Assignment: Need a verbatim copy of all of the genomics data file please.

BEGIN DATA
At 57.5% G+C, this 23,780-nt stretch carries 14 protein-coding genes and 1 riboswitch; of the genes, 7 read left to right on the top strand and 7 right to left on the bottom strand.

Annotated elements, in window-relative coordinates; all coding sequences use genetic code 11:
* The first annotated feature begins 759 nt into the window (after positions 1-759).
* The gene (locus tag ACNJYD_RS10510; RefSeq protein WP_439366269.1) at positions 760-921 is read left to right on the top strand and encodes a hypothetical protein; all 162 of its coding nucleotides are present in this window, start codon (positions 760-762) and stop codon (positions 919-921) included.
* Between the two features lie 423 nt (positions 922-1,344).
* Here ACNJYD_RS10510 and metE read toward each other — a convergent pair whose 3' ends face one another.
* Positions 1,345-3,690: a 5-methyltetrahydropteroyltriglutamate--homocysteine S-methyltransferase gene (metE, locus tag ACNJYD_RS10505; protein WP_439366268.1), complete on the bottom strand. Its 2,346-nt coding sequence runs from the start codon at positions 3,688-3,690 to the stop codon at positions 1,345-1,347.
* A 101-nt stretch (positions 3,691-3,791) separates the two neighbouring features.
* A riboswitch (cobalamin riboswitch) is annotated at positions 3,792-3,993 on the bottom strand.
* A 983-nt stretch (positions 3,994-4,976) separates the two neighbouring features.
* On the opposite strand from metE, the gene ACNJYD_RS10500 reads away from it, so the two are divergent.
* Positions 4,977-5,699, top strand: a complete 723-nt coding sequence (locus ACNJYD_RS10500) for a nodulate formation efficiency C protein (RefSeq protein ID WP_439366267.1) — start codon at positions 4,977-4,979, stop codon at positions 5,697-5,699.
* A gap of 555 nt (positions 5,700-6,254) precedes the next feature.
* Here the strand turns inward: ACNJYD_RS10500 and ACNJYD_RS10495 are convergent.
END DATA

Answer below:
At 57.5% G+C, this 23,780-nt stretch carries 14 protein-coding genes and 1 riboswitch; of the genes, 7 read left to right on the top strand and 7 right to left on the bottom strand.

Annotated elements, in window-relative coordinates; all coding sequences use genetic code 11:
* The first annotated feature begins 759 nt into the window (after positions 1-759).
* The gene (locus tag ACNJYD_RS10510; RefSeq protein WP_439366269.1) at positions 760-921 is read left to right on the top strand and encodes a hypothetical protein; all 162 of its coding nucleotides are present in this window, start codon (positions 760-762) and stop codon (positions 919-921) included.
* Between the two features lie 423 nt (positions 922-1,344).
* Here ACNJYD_RS10510 and metE read toward each other — a convergent pair whose 3' ends face one another.
* Positions 1,345-3,690: a 5-methyltetrahydropteroyltriglutamate--homocysteine S-methyltransferase gene (metE, locus tag ACNJYD_RS10505; protein WP_439366268.1), complete on the bottom strand. Its 2,346-nt coding sequence runs from the start codon at positions 3,688-3,690 to the stop codon at positions 1,345-1,347.
* A 101-nt stretch (positions 3,691-3,791) separates the two neighbouring features.
* A riboswitch (cobalamin riboswitch) is annotated at positions 3,792-3,993 on the bottom strand.
* A 983-nt stretch (positions 3,994-4,976) separates the two neighbouring features.
* On the opposite strand from metE, the gene ACNJYD_RS10500 reads away from it, so the two are divergent.
* Positions 4,977-5,699, top strand: a complete 723-nt coding sequence (locus ACNJYD_RS10500) for a nodulate formation efficiency C protein (RefSeq protein ID WP_439366267.1) — start codon at positions 4,977-4,979, stop codon at positions 5,697-5,699.
* A gap of 555 nt (positions 5,700-6,254) precedes the next feature.
* Here the strand turns inward: ACNJYD_RS10500 and ACNJYD_RS10495 are convergent.